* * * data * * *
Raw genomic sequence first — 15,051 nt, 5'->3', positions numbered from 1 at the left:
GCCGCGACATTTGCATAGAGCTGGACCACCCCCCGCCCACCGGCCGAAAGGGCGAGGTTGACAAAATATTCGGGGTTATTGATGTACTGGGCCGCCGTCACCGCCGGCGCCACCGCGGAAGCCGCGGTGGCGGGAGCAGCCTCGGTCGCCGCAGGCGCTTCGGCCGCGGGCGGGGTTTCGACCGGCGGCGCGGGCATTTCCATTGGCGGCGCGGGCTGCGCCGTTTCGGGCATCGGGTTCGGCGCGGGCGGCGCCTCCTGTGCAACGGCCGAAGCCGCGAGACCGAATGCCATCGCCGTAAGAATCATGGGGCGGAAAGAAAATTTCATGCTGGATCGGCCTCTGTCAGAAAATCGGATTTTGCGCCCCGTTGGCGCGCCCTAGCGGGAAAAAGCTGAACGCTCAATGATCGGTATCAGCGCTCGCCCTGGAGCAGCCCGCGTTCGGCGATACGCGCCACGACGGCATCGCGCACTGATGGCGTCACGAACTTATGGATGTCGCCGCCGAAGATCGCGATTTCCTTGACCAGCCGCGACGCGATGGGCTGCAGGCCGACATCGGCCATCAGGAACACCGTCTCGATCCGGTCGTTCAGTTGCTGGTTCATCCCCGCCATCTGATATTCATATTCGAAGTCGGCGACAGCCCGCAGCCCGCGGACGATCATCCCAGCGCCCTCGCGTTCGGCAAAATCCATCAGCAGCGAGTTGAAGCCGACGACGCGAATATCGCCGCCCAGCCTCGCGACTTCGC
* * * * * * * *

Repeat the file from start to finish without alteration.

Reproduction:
Raw genomic sequence first — 15,051 nt, 5'->3', positions numbered from 1 at the left:
GCCGCGACATTTGCATAGAGCTGGACCACCCCCCGCCCACCGGCCGAAAGGGCGAGGTTGACAAAATATTCGGGGTTATTGATGTACTGGGCCGCCGTCACCGCCGGCGCCACCGCGGAAGCCGCGGTGGCGGGAGCAGCCTCGGTCGCCGCAGGCGCTTCGGCCGCGGGCGGGGTTTCGACCGGCGGCGCGGGCATTTCCATTGGCGGCGCGGGCTGCGCCGTTTCGGGCATCGGGTTCGGCGCGGGCGGCGCCTCCTGTGCAACGGCCGAAGCCGCGAGACCGAATGCCATCGCCGTAAGAATCATGGGGCGGAAAGAAAATTTCATGCTGGATCGGCCTCTGTCAGAAAATCGGATTTTGCGCCCCGTTGGCGCGCCCTAGCGGGAAAAAGCTGAACGCTCAATGATCGGTATCAGCGCTCGCCCTGGAGCAGCCCGCGTTCGGCGATACGCGCCACGACGGCATCGCGCACTGATGGCGTCACGAACTTATGGATGTCGCCGCCGAAGATCGCGATTTCCTTGACCAGCCGCGACGCGATGGGCTGCAGGCCGACATCGGCCATCAGGAACACCGTCTCGATCCGGTCGTTCAGTTGCTGGTTCATCCCCGCCATCTGATATTCATATTCGAAGTCGGCGACAGCCCGCAGCCCGCGGACGATCATCCCAGCGCCCTCGCGTTCGGCAAAATCCATCAGCAGCGAGTTGAAGCCGACGACGCGAATATCGCCGCCCAGCCTCGCGACTTCGC